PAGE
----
Do you have something to say about wireless router security? Post your comment or question below...

 
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Posted by on 3 Feb 2011


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Most recent comments on "Has Your Wireless Router Been Hacked?"

Posted by:

GeorgeB
03 Feb 2011

My past experience is that your ISP will not help you with any wireless router issues, settings or troubleshooting UNLESS they are the owners of the router. Find a friend who knows his stuff about these devices or possibly contact the router manufacturer for assistance. But above all else, lock it down, use encryption and if you must share the encryption key with anyone, be sure that it goes nowhere else. Probably a good idea to change it occasionally as well.


Posted by:

Roger
03 Feb 2011

What is the best security setup for my home wifi?


Posted by:

Tom S.
03 Feb 2011

I believe that the problem is that the vast majority of users haven't the foggiest idea of what they are doing with their computers, whether its setting up a firewall, having an up-to-date anti-virus (Or any anti-virus for that matter)and having a person who uses the wireless connection on your router, log in with a password. Users who do NOT practice safe communications, such as these basic three, should NOT be allowed on the internet!


Posted by:

canoe
04 Feb 2011

Bob has gone Fred Langa! Ask him the time and he will tell you how to build a grandfather clock with your teeth and a springer spaniel.

EDITOR'S NOTE: Okay, this article was a little tech heavy... But it's important stuff, and the instructions can't be easily generalized from one router to another. I think by now most ISPs do configure these things correctly. But if users buy their own router equipment and install on their own, they need to know how to do it safely.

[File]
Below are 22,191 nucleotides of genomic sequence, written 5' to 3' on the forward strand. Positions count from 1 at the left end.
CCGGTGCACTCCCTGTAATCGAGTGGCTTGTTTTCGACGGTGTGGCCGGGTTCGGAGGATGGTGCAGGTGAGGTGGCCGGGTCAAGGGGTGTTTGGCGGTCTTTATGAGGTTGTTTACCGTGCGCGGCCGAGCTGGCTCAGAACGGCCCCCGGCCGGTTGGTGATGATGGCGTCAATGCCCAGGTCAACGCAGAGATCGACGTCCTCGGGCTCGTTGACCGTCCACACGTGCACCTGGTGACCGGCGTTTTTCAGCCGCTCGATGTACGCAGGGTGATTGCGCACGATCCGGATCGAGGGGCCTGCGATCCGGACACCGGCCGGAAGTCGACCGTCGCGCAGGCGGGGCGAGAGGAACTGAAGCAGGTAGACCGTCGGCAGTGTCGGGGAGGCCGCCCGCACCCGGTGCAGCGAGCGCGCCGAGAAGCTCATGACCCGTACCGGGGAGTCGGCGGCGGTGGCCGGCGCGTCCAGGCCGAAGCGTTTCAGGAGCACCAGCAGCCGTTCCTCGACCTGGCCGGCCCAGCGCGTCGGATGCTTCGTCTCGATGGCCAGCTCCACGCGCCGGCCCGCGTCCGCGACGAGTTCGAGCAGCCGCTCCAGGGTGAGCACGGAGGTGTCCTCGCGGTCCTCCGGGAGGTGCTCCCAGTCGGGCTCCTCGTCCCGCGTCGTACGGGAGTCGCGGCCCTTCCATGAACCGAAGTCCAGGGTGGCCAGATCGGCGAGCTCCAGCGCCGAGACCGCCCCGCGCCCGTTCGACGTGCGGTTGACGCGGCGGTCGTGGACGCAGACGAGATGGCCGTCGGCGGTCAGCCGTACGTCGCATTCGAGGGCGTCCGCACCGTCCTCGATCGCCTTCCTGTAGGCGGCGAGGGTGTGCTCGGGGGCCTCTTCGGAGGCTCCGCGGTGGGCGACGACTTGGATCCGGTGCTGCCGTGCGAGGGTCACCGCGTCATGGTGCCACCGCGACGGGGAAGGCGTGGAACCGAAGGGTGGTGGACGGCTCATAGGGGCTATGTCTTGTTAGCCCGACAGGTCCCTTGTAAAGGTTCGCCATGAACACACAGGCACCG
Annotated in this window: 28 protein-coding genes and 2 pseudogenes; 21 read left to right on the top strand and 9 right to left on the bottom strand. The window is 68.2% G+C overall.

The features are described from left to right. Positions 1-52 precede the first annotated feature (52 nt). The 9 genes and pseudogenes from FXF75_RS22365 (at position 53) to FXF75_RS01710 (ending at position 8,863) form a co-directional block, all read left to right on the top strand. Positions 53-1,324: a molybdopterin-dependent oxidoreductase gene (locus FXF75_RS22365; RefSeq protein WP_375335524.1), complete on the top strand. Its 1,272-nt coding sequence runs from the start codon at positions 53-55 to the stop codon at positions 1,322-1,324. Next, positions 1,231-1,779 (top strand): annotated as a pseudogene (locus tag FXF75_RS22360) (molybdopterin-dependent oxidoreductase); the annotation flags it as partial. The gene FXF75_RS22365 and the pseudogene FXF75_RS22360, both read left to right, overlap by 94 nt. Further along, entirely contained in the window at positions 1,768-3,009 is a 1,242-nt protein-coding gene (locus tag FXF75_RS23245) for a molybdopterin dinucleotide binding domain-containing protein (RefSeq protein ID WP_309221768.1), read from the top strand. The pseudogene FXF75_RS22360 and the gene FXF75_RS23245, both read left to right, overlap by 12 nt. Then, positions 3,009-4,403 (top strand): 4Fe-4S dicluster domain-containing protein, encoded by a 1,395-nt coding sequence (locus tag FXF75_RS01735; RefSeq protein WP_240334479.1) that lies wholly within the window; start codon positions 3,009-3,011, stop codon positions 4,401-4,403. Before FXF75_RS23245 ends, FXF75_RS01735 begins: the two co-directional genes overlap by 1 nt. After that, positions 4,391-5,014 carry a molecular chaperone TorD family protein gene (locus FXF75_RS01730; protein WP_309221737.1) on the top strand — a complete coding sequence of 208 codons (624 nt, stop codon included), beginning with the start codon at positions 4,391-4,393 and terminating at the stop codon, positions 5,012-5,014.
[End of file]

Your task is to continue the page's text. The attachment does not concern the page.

Posted by:

tuffsheet
04 Feb 2011

At least Bob is making people aware of what COULD happen and I'm sure over half don't have a clue but there are ways to get it done. Sorta like when your toilet leaks...if you can't fix it....CALL THE PLUMBER!


Posted by:

Andrew
04 Feb 2011

There was no need for that nasty swipe at Fred Langa who I have read and enjoyed for years.Bob is trying to explain a fairly complicated procedure that can't be done in just a few words.I the problem is as Tom described that many users are just not up to snuff on this stuff.When I walk the dog I use my Iphone and sometimes run the Wi-Fi locator program. First it works amazingly well annd secondly it is very scary how many Lynksys or Belkin's you find.Totally open that I hop onto to download my mail while the dog pees.You could go War Walking with the I phone!


Posted by:

Mike
09 Feb 2011

If you don't understand how to fool with the settings on your router from within the admin page, just Google your router's name and model number, and you'll find tons of help. Add words like manual or pdf to find the user manual; add words like login or help to find help about specific activities.

I don't think this article was tech heavy, just not long enough. But honestly, computers are not appliances; you can't just plug them in and use them like a refrigerator or a microwave. Like a car, they need occasional maintenance. And even a fridge needs care; I wonder how many people clean the coils and the gaskets? :)


Posted by:

phil
09 Feb 2011

Bob's note in "canoe" comment is bang on. It applies almost entirely to shared cable connections, and wifi networks set up with store bought brand name routers. If your ISP provides DSL hookups, you will not be compromised.

Secondly, even if I'm not a Langa fan boy, the rare couple of articles I've bookmarked are written in lay terms aimed at the non-tech savvy audience. His biggest fault (if you want to call it one) is that he's long winded and self admiring.


Posted by:

Kaye
11 Feb 2011

Yes, it was a little tech heavy for me. I admit I am computer savvy, but not very savvy when it comes to routers and modems. I use Comcast and so I have to trust them. One thing I do is unplug my router when I am not online. Maybe dinosaur behavior, may not be enough but I can rely on all of you to update me! Thanks.


Posted by:

Richard
11 Feb 2011